Democratic Sen. Joe Manchin of West Virginia joined all Republicans to oppose a bill that would effectively codify the right to an abortion across the U.S.
“Do you trust patients? Do you trust doctors? Do you believe every American should be able to make deeply personal decisions about parenting without government interference?” Sen. Patty Murray (D-Wash.) asked colleagues ahead of Wednesday’s vote on the Women’s Health Protection Act, federal legislation that would codify Roe v. Wade into law and establish the legal right to abortion in all 50 states. “If your answer is yes, then your vote should be on this as well.”
Ultimately, the Women’s Health Protection Act (WHPA) failed to secure the 60-vote threshold needed to make it to the floor for a vote. All Senate Republicans, joined by Democratic Sen. Joe Manchin (W.Va.), prevented Senate cloture, which would have forced a vote.
Present for the vote was Vice President Kamala Harris, who has spoken out forcefully on behalf of abortion rights. “Women in almost half the country could see their access to abortion severely limited,” Harris said in a speech last week at a gala hosted by EMILY’s List. “Those Republican leaders who are trying to weaponize the use of the law against women, well we say, ‘How dare they! How dare they tell a woman what she can do and cannot do with her own body. How dare they!'”
A possible avenue to pass WHPA would be to approve a suspension of the filibuster—either for all legislation, or simply for this abortion-related bill—which would only require 50 votes. But without all Democrats in favor, the chamber did not have a simple majority vote (50 plus Harris’s tie-breaking vote) necessary to make the procedural change. The two Democrats opposed to a filibuster carve-out for abortion are Sens. Kyrsten Sinema (Ariz.) and Manchin, and all Senate Republicans.
WHPA has been reintroduced in several congressional sessions, but this iteration of the bill saw the highest numbers of original co-sponsors ever. The U.S. House of Representative made history in September of last year when it became the first U.S. legislative body to pass the bill—albeit narrowly, in a 218–211 vote—just three weeks after the state of Texas passed the most extreme abortion ban in U.S. history at the time. All House Republicans and Democratic Rep. Henry Cuellar of Texas voted against it. (Cuellar now faces a Democratic primary challenger: Jessica Cisneros, a 28-year-old progressive immigration attorney running on a platform supportive of reproductive rights. Cisneros and Cuellar will go to a runoff election on May 24, after neither got more than 50 percent needed to win outright.)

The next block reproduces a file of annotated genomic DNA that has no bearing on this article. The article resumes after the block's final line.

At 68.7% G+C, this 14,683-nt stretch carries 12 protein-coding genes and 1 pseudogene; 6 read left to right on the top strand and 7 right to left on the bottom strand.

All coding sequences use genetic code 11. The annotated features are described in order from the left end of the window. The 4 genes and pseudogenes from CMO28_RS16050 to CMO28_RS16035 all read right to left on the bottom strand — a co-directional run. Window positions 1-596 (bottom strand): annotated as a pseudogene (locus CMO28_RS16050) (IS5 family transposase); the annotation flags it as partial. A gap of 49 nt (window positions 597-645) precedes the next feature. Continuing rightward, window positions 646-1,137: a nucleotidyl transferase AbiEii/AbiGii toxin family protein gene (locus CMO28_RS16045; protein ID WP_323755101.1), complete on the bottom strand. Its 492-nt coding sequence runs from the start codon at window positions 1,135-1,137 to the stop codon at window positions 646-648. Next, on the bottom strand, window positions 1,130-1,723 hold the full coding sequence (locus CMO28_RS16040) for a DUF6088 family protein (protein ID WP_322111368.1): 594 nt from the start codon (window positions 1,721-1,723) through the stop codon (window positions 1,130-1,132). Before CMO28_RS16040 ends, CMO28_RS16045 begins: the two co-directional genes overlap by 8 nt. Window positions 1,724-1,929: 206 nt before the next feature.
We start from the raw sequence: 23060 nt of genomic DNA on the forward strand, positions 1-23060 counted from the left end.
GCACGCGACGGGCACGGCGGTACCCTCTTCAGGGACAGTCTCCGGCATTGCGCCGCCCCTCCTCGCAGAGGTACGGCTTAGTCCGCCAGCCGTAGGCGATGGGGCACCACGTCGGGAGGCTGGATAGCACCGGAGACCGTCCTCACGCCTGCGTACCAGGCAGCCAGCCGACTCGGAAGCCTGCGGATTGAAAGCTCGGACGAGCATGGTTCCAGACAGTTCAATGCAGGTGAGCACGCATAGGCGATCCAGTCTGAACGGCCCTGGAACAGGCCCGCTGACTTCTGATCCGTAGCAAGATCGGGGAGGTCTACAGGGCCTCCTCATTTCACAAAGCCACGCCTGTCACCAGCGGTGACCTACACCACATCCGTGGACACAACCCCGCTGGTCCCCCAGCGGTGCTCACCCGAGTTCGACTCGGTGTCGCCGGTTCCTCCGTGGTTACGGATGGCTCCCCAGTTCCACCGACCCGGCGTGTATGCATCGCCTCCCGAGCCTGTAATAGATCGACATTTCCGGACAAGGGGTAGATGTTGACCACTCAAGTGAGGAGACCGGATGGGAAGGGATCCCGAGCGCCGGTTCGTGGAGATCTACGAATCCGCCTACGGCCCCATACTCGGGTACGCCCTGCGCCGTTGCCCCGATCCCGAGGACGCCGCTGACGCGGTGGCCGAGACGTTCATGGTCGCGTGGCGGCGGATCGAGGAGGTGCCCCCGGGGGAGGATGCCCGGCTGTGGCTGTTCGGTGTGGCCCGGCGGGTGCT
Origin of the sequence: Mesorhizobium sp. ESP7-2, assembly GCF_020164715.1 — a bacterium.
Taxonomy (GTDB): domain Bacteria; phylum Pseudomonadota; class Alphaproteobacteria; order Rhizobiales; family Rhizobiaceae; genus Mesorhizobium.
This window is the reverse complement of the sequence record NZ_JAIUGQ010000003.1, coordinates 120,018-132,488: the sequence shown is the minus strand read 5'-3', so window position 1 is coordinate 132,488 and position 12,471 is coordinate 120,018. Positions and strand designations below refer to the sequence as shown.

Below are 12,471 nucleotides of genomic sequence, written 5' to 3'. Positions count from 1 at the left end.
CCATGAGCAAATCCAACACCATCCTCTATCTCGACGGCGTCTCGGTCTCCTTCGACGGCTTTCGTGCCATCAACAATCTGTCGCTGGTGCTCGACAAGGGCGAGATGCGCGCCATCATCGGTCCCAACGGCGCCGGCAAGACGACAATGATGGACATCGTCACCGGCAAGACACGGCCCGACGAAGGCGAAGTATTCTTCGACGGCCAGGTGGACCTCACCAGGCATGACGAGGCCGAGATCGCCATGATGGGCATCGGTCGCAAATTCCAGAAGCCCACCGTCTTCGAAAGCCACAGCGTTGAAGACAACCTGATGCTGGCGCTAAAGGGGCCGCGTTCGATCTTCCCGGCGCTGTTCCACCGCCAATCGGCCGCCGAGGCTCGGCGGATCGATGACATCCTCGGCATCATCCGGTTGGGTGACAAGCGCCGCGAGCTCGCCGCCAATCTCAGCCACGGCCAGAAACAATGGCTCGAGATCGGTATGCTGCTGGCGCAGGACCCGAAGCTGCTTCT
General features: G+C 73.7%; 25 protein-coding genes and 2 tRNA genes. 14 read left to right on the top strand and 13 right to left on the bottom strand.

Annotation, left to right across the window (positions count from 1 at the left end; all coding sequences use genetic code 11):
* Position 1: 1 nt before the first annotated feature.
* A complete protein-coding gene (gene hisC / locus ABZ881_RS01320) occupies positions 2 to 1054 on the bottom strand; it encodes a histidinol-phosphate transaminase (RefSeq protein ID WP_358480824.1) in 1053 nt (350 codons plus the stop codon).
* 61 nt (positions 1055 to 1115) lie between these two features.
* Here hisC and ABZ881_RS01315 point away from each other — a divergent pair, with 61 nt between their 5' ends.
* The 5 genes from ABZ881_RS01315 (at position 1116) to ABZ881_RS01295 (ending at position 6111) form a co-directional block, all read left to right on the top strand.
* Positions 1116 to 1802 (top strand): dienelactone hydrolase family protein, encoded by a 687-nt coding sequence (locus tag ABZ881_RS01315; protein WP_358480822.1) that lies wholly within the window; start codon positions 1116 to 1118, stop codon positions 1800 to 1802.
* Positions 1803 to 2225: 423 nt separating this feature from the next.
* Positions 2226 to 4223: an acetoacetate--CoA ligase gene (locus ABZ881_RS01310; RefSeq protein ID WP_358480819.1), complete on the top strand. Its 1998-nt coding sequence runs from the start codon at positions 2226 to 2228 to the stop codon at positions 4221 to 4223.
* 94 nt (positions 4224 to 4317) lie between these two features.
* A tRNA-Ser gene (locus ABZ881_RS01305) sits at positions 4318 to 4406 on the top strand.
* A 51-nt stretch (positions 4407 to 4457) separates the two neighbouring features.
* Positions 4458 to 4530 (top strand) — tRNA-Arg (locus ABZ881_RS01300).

This is not WHPA’s first appearance in the Senate. On Monday, Feb. 28, WHPA failed to pass in the Senate for the first time; Senate Republicans, again joined by Manchin, blocked the bill.
“We need our elected members of Congress to do better,” said Dr. Jamila Perritt, president and CEO of Physicians for Reproductive Health, after Wednesday’s vote. “This is not a theoretical, future problem; we are in crisis right at this very moment.”
When initially announcing the bill’s vote, Sen. Majority Leader Chuck Schumer (D-N.Y.) told his colleagues last week the bill boils down to one question: “Do women in this country have a basic right to make their own choices when it comes to seeking an abortion—yes or no?” In addition to securing the right to have an abortion, WHPA would also guarantee abortion providers’ ability to perform the procedure.
Sixty percent of Americans believe the Supreme Court should uphold its 1973 decision in Roe v. Wade, which established the constitutional right to abortion, according to a Washington Post-ABC News poll from November; just 27 percent believe it should be overturned. When asked specifically about the Texas law, which bans abortions after six weeks following someone’s menstrual period and is enforced by private vigilantes, an even larger percentage—65 percent—think the Supreme Court should reject the law. Seventy-five percent of Americans think the decision whether or not to have an abortion “should be left to the woman and her doctor.”
The bill’s possibility to pass on Wednesday was a long shot—but Schumer’s decision to call another WHPA vote was a strategic one, as it asked senators to formally state their position on abortion access, giving Democrats leverage to attack Republicans ahead of the midterms. Schumer said of the vote, “Every American is going to see where every senator stands.”
May 14 Rallies Across the U.S.
Saturday, May 14, will see massive protests nationwide in defense of abortion rights. Head here to find or host a march near you.
Sign and share Ms.’s relaunched “We Have Had Abortions” petition—whether you yourself have had an abortion, or simply stand in solidarity with those who have—to let the Supreme Court, Congress and the White House know: We will not give up the right to safe, legal, accessible abortion.